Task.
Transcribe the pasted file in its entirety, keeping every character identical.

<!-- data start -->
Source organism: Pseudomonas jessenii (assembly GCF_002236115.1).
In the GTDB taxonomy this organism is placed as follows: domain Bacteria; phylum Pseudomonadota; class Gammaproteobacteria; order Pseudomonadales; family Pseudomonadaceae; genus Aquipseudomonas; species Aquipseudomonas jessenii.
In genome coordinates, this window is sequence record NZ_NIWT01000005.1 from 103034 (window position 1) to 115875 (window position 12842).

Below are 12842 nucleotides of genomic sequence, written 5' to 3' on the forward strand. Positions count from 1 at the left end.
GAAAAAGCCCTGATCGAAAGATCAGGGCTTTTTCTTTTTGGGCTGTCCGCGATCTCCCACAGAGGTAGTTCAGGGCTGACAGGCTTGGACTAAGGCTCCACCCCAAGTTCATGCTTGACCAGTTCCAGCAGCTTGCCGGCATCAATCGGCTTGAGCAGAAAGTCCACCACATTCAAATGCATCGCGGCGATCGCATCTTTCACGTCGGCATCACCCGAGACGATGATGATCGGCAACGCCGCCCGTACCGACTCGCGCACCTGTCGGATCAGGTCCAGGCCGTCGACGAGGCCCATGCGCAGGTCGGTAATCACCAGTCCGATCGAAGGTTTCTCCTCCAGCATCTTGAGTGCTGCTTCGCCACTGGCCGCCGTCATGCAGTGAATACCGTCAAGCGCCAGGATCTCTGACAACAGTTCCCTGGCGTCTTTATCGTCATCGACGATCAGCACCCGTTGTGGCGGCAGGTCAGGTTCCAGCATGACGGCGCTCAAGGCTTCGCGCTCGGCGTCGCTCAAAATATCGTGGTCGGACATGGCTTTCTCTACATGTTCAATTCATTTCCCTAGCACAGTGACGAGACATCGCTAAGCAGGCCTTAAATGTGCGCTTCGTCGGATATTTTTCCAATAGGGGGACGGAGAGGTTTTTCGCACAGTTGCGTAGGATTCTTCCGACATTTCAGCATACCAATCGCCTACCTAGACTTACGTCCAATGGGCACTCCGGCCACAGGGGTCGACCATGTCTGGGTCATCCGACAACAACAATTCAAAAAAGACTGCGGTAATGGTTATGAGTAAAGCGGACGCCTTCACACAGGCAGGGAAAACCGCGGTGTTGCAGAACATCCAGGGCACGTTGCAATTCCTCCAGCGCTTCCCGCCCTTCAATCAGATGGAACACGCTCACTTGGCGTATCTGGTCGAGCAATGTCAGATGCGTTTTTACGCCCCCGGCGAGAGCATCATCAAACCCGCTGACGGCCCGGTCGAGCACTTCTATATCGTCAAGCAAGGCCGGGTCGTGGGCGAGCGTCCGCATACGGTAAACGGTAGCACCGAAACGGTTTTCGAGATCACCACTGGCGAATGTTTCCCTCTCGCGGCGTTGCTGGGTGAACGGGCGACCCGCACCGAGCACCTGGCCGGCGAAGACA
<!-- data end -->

Source organism: Pseudomonas jessenii (assembly GCF_002236115.1).
In the GTDB taxonomy this organism is placed as follows: domain Bacteria; phylum Pseudomonadota; class Gammaproteobacteria; order Pseudomonadales; family Pseudomonadaceae; genus Aquipseudomonas; species Aquipseudomonas jessenii.
In genome coordinates, this window is sequence record NZ_NIWT01000005.1 from 103034 (window position 1) to 115875 (window position 12842).

Below are 12842 nucleotides of genomic sequence, written 5' to 3' on the forward strand. Positions count from 1 at the left end.
GAAAAAGCCCTGATCGAAAGATCAGGGCTTTTTCTTTTTGGGCTGTCCGCGATCTCCCACAGAGGTAGTTCAGGGCTGACAGGCTTGGACTAAGGCTCCACCCCAAGTTCATGCTTGACCAGTTCCAGCAGCTTGCCGGCATCAATCGGCTTGAGCAGAAAGTCCACCACATTCAAATGCATCGCGGCGATCGCATCTTTCACGTCGGCATCACCCGAGACGATGATGATCGGCAACGCCGCCCGTACCGACTCGCGCACCTGTCGGATCAGGTCCAGGCCGTCGACGAGGCCCATGCGCAGGTCGGTAATCACCAGTCCGATCGAAGGTTTCTCCTCCAGCATCTTGAGTGCTGCTTCGCCACTGGCCGCCGTCATGCAGTGAATACCGTCAAGCGCCAGGATCTCTGACAACAGTTCCCTGGCGTCTTTATCGTCATCGACGATCAGCACCCGTTGTGGCGGCAGGTCAGGTTCCAGCATGACGGCGCTCAAGGCTTCGCGCTCGGCGTCGCTCAAAATATCGTGGTCGGACATGGCTTTCTCTACATGTTCAATTCATTTCCCTAGCACAGTGACGAGACATCGCTAAGCAGGCCTTAAATGTGCGCTTCGTCGGATATTTTTCCAATAGGGGGACGGAGAGGTTTTTCGCACAGTTGCGTAGGATTCTTCCGACATTTCAGCATACCAATCGCCTACCTAGACTTACGTCCAATGGGCACTCCGGCCACAGGGGTCGACCATGTCTGGGTCATCCGACAACAACAATTCAAAAAAGACTGCGGTAATGGTTATGAGTAAAGCGGACGCCTTCACACAGGCAGGGAAAACCGCGGTGTTGCAGAACATCCAGGGCACGTTGCAATTCCTCCAGCGCTTCCCGCCCTTCAATCAGATGGAACACGCTCACTTGGCGTATCTGGTCGAGCAATGTCAGATGCGTTTTTACGCCCCCGGCGAGAGCATCATCAAACCCGCTGACGGCCCGGTCGAGCACTTCTATATCGTCAAGCAAGGCCGGGTCGTGGGCGAGCGTCCGCATACGGTAAACGGTAGCACCGAAACGGTTTTCGAGATCACCACTGGCGAATGTTTCCCTCTCGCGGCGTTGCTGGGTGAACGGGCGACCCGCACCGAGCACCTGGCCGGCGAAGACA